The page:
Minds need to be freed

2013-09-18 00:00

TODAY, I seek to debunk myths raised by Sanele Nene’s article titled “Their own worst enemies”, which appeared in The Witness on August 21.

My central argument is that his article suffers from “twisted and narrow liberalism” in terms of its form and content, especially because it falls into the trap of blaming uncritically the historically dispossessed people for their unfavourable material conditions or suffering.

To this end, I will begin by identifying three key points in his article, which I will challenge at a later stage.

Firstly, the learned University of KwaZulu-Natal lecturer shortsightedly argues that in South Africa, women, like black people, have been oppressed and made to feel inferior.

“When people have been oppressed and made to feel inferior for a long time, it is not uncommon for them not only to accept conditions of their oppression, but also to form a belief that their oppressor is superior to them.”

Secondly, he uncritically claims that “even when they are free from the shackles of their oppressor, they carry the belief that they are servants of their oppressor who is the master. And the master knows best. This belief then manifests itself in many often subtle, ways.”

Thirdly, he says: “Men are slowly beginning to accept that women are equals. The problem is to convince women to embrace their freedom and equality … because their parents and society have taught them that the man is the head of the family.”

I have decided to respond to Nene’s article out of fear that the respect that is frequently given to university lectures will mislead readers into believing that his views are a concrete analysis of the continued oppressed-oppressor dynamic.

I would have expected that his use of the term “inferiority complex” be accompanied by a reference to great African thinkers such as Frantz Fanon, who said that in the post-independence era, the previously colonised people need to undergo a decolonisation process that will conscientise them, thereby freeing their minds from false consciousness, which reproduces self-pity and hate, among other things.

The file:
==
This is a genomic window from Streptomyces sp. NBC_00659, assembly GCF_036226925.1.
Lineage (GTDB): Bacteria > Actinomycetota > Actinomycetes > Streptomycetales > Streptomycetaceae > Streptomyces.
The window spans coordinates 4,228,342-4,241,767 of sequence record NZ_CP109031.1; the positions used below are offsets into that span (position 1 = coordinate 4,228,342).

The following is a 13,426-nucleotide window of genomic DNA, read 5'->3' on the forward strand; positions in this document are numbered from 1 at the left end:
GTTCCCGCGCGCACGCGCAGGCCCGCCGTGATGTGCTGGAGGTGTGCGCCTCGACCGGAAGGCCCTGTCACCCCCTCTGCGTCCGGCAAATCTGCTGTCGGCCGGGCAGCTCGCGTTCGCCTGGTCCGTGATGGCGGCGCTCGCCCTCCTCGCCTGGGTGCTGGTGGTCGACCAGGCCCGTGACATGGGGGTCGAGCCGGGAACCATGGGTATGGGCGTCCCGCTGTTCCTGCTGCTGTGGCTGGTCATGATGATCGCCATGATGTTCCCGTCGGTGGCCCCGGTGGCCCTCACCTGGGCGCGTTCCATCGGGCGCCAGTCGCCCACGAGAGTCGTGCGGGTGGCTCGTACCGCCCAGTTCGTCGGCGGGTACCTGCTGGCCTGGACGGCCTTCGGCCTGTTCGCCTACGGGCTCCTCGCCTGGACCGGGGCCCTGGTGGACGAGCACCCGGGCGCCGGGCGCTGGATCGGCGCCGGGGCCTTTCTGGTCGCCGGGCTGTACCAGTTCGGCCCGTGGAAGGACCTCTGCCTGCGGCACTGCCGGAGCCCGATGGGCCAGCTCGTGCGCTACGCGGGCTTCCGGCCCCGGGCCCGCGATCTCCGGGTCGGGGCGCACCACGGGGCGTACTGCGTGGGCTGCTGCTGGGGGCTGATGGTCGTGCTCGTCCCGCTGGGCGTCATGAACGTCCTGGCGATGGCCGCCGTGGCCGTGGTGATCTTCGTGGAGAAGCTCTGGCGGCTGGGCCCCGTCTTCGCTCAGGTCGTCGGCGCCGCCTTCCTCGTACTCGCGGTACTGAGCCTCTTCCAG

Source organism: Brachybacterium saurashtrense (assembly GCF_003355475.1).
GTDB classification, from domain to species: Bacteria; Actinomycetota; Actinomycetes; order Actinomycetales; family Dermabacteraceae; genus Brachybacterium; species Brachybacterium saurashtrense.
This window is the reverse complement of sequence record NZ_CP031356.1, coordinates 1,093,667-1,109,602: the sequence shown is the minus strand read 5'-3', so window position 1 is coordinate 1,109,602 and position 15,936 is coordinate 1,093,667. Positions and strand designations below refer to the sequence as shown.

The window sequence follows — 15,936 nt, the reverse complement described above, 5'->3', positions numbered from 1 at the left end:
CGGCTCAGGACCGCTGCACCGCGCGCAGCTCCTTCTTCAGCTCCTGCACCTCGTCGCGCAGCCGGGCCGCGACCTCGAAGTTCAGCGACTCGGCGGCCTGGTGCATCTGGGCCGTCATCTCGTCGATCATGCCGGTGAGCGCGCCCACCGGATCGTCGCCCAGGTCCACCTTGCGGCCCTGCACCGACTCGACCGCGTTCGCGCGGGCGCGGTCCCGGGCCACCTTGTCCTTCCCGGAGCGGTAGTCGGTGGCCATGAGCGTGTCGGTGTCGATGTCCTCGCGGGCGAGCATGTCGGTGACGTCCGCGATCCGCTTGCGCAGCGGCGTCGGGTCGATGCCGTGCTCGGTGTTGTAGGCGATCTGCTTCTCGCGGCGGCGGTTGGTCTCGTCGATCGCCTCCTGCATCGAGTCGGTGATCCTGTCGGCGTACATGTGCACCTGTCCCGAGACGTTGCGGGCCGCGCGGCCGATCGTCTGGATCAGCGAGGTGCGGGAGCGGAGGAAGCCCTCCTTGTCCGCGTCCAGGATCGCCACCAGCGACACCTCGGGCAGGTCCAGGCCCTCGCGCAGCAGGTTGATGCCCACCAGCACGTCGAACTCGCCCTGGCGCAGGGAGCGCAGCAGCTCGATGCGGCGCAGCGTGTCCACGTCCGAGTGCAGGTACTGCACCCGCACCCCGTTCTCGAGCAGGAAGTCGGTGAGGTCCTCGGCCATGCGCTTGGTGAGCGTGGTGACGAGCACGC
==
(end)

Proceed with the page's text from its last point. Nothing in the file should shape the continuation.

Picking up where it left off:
However, Nene disregarded the above concrete analysis in that he failed to realise that the oppressed-oppressor dynamic is inevitable unless there is a clear and holistic programme to decolonise the minds of the oppressed, while radically transforming material conditions and structures of power inherited from the racist regime, to facilitate the total liberation of the previously oppressed.

After all, Steve Biko correctly said that “the potent weapon in the hands of the oppressor is the mind of the oppressed”. It is, therefore, worrying why a university lecturer would not feature this in his analysis, but instead throw in terms such as “inferiority complex” in an illogical manner.

At the very least, he should understand that the ruling party is under no illusion that the liberation of black people in general, and Africans in particular, is now over. Hence, it (i.e. the ANC) refuses to reduce itself to a mere political party, but, instead, views itself as a liberation movement with elements of a political party by virtue of it contesting elections.

The truth is that while the democratic breakthrough brought political freedom, this freedom is meaningless as long as it fails to put food on the table.

In other words, political freedom without socioeconomic freedom is inadequate, therefore useless. In this regard, Anthony Butler provides an analysis of the reality facing black people post-1994 in his book called The Idea of the ANC.

He, like many others before him, felt that “the ANC ... [seeks] to liberate the citizens of a post-apartheid representative democracy from false consciousness that perpetuates sexism and racism … [hence it is necessary] to achieve this second dimension of liberation by lifting the internalised psychosocial constraints on the self-realisation of black people and women.”

Lastly, Nene fails to understand the correctness of the Black Consciousness perspective that post-colonialism, the hitherto oppressed people suffer from the historically internalised feelings of self-hate, tribalism, inferiority complex, self-pity, greed, individualism, xenophobia and low self-esteem, among others. These feelings, as Butler puts it, and “a consequent lack of self-belief, unless redressed, must [read will] remain a powerful constraint on black people’s ability to realise their purposes”.

As such, the fight against poverty, unemployment and structural inequalities remains a dream unless it resolves the question of false consciousness, the oppressed-oppressor dynamic and material conditions perpetuating it.

• Thembinkosi “Guerrilla” Zondi is the Moses Mabhida’s ANC KZ221 Ward 3 branch secretary and a senior researcher of the ANC KZN Legislature caucus, and is writing in his personal capacity.

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